Study Identifies Factors Influencing Variability in Postthaw Product Quality of Donor Stem Cells

September 17, 2020

Researchers indicated these study findings “could be a note of caution for transplant centers to not take for granted that the frozen product they have received will show perfect recovery once thawed.”

A study published in Blood Advances suggested that although postthaw CD34+ cell recovery and viability of cryopreserved allogeneic hemopoietic progenitor cell (HPC) is typically acceptable, there is a significant risk of poor postthaw product quality, associated with prolonged storage time, higher white cell count, and complex product manipulation precryopreservation.1

Given these findings, researchers suggested that transplant centers should request a higher CD34+ cell dose from donors whose products are to be cryopreserved and that optimization of precryopreservation factors, such as transit time and white cell count, during storage may improve postthaw yield.

“Prior to COVID-19, the donor and transplant systems were well coordinated and effective. Now, with irregular flights and closed borders, travel and transportation are not assured,” lead study author Duncan Purtill, MD, of Fiona Stanley Hospital in Western Australia, said in a press release.2

“Five to 7 days before stem cell transplant, the recipient usually starts chemotherapy to remove all their bone marrow cells,” Purtill continued. “Without a healthy transplant to replace the cells on the same day, they would be left with no functioning bone marrow, which would of course be very high risk and carry a poor prognosis. Life literally depends on the safe arrival and immediate infusion of stem cells.”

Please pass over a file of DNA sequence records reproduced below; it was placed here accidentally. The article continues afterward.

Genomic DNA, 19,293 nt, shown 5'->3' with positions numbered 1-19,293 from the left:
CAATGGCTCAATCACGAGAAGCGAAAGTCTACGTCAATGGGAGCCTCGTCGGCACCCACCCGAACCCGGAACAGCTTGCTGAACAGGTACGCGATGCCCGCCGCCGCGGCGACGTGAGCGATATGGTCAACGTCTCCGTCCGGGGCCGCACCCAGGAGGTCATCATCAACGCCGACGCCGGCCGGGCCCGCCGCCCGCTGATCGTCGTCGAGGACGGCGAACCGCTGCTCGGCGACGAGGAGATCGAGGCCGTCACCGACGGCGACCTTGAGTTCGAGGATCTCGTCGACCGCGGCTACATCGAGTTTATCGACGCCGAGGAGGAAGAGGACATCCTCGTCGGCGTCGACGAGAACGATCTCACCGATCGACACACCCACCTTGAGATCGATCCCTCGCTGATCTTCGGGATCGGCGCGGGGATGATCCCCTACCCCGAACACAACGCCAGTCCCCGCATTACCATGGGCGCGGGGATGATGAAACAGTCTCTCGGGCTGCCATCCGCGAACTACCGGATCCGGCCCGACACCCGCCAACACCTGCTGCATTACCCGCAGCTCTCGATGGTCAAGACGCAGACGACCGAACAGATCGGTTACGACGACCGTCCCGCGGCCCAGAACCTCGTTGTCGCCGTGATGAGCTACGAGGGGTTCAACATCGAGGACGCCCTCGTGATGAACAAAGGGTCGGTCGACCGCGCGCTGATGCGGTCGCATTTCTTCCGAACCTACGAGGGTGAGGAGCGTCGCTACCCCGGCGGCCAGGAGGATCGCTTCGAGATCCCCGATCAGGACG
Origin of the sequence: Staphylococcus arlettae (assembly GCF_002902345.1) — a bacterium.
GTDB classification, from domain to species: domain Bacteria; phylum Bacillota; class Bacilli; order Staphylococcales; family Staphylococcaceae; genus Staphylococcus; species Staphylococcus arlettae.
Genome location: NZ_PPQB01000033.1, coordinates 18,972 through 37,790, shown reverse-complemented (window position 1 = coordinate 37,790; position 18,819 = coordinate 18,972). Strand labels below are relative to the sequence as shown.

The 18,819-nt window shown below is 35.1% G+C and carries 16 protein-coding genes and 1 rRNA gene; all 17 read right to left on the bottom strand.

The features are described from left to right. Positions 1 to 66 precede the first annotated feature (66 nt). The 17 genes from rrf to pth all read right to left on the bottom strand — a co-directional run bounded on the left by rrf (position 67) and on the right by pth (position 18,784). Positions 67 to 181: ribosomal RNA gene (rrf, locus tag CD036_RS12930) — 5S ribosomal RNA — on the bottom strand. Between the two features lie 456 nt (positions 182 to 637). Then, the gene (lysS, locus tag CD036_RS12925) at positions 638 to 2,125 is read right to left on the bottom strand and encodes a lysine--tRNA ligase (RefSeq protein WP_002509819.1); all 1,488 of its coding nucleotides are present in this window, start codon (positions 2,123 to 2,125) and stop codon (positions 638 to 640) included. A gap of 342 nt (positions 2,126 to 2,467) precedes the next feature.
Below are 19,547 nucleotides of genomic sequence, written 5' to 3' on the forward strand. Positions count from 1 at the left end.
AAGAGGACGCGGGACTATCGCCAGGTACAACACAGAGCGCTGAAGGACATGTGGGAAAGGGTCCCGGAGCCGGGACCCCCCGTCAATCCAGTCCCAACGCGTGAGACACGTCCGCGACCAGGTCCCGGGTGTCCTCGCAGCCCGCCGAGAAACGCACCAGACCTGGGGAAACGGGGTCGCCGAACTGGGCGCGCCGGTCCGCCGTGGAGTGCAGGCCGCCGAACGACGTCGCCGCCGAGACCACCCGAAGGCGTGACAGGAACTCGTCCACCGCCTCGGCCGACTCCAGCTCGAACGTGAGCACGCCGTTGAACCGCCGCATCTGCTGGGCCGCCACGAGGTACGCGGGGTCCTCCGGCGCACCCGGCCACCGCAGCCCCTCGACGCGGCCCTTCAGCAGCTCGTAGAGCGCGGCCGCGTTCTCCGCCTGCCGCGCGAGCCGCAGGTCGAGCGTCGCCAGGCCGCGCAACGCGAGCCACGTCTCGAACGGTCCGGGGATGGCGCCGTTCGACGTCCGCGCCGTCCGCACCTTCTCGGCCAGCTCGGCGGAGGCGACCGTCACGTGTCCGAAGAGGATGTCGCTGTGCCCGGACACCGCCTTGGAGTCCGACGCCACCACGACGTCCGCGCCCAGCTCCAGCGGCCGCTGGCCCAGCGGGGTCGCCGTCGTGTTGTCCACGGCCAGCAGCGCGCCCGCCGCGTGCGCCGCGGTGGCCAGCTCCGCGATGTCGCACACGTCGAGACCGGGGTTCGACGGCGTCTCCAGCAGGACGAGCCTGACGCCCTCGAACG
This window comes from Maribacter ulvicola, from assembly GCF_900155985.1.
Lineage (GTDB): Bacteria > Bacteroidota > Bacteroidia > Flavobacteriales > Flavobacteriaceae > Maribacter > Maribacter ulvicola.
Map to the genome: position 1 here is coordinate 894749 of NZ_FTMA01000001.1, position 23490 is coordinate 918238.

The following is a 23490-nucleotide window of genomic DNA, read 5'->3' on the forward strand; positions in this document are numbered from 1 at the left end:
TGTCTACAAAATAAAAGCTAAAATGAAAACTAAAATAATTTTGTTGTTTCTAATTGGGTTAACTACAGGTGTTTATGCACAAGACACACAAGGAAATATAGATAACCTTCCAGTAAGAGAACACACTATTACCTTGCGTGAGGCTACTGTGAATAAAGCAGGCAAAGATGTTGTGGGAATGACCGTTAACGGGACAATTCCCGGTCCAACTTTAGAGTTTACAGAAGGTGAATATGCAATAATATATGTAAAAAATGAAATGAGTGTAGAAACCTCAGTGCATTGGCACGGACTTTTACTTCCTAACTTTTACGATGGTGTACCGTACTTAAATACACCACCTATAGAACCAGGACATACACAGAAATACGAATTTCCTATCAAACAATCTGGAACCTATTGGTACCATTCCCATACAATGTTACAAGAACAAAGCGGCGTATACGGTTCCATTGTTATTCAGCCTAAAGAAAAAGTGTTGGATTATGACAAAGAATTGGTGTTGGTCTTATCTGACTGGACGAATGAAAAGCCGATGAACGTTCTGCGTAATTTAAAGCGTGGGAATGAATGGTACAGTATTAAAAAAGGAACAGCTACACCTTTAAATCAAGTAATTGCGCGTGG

Using 305 allogeneic HPC products cryopreserved at 9 laboratories across Australia, researchers sought to understand the postthaw CD34+ cell recovery. Of note, all products were cryopreserved in controlled rate freezers, and CD34+ cell quantitation was performed with single-platform assays.

Median postthaw CD34+ cell recovery was 76% and ranged from 6% to 122%. Overall, 47 products (15%) had 50% or less CD34+ recovery after thawing and 4 products (1%) had 20% or less, though there was no apparent enumeration, transportation, or processing mishap to explain this poor postthaw recovery.

On univariate linear regression analysis, a low association was observed between CD34+ cell recovery and transit time, initial white cell count, product type, and precryopreservation manipulation, while no correlation was observed with initial product volume. However, on multivariate analysis, only transit time, initial white cell count, and manipulation status were associated with CD34+ cell recovery with statistical significance.

Further, postthaw CD34+ cell viability, or the percentage of viable events within the CD34+ cell gate, was only available for 139 samples from 6 centers. Both transit time and white cell count were again associated with postthaw CD34+ cell viability.

“It seems that there is variability in recovery and more work needs to be done to determine why,” Duncan Purtill, MD, of Fiona Stanley Hospital in Western Australia, said in the release. “When we freeze stem cells and then thaw them afterwards, we sometimes get unexpected results. In this study we identified some possible factors influencing that variability.”

Importantly though, researchers explained that the factors identified in this study accounted for only a small proportion of the overall variability in CD34+ cell recovery (r2 = 0.121). Therefore, as was recently recommended by the World Marrow Donor Association, the investigators indicated that transplant centers should be aware of the risk of unexpectedly poor postthaw CD34+ cell recovery and take steps to prevent it, including examination of thawed pilot vials before the commencement of conditioning therapy.

“Our findings could be a note of caution for transplant centers to not take for granted that the frozen product they have received will show perfect recovery once thawed,” said Purtill. “I hope centers will insist on receiving a pilot vial which has been frozen and transported in the same way. They can assess the pilot vial to determine its viability before they use the full product and start chemotherapy for the patient.”

References:

1. Purtill D, Antonenas V, Chiappini P, et al. Variable CD34+ recovery of cryopreserved allogeneic HPC products: transplant implications during the COVID-19 pandemic. Blood Advances. doi: 10.1182/bloodadvances.2020002431

2. Study: Cryopreservation Associated with Loss of Quality in Donor Stem Cell Products [news release]. Washington. Published September 4, 2020. Accessed September 16, 2020. https://www.hematology.org/newsroom/press-releases/2020/cryopreservation-associated-with-loss-of-quality-in-donor-stem-cell-products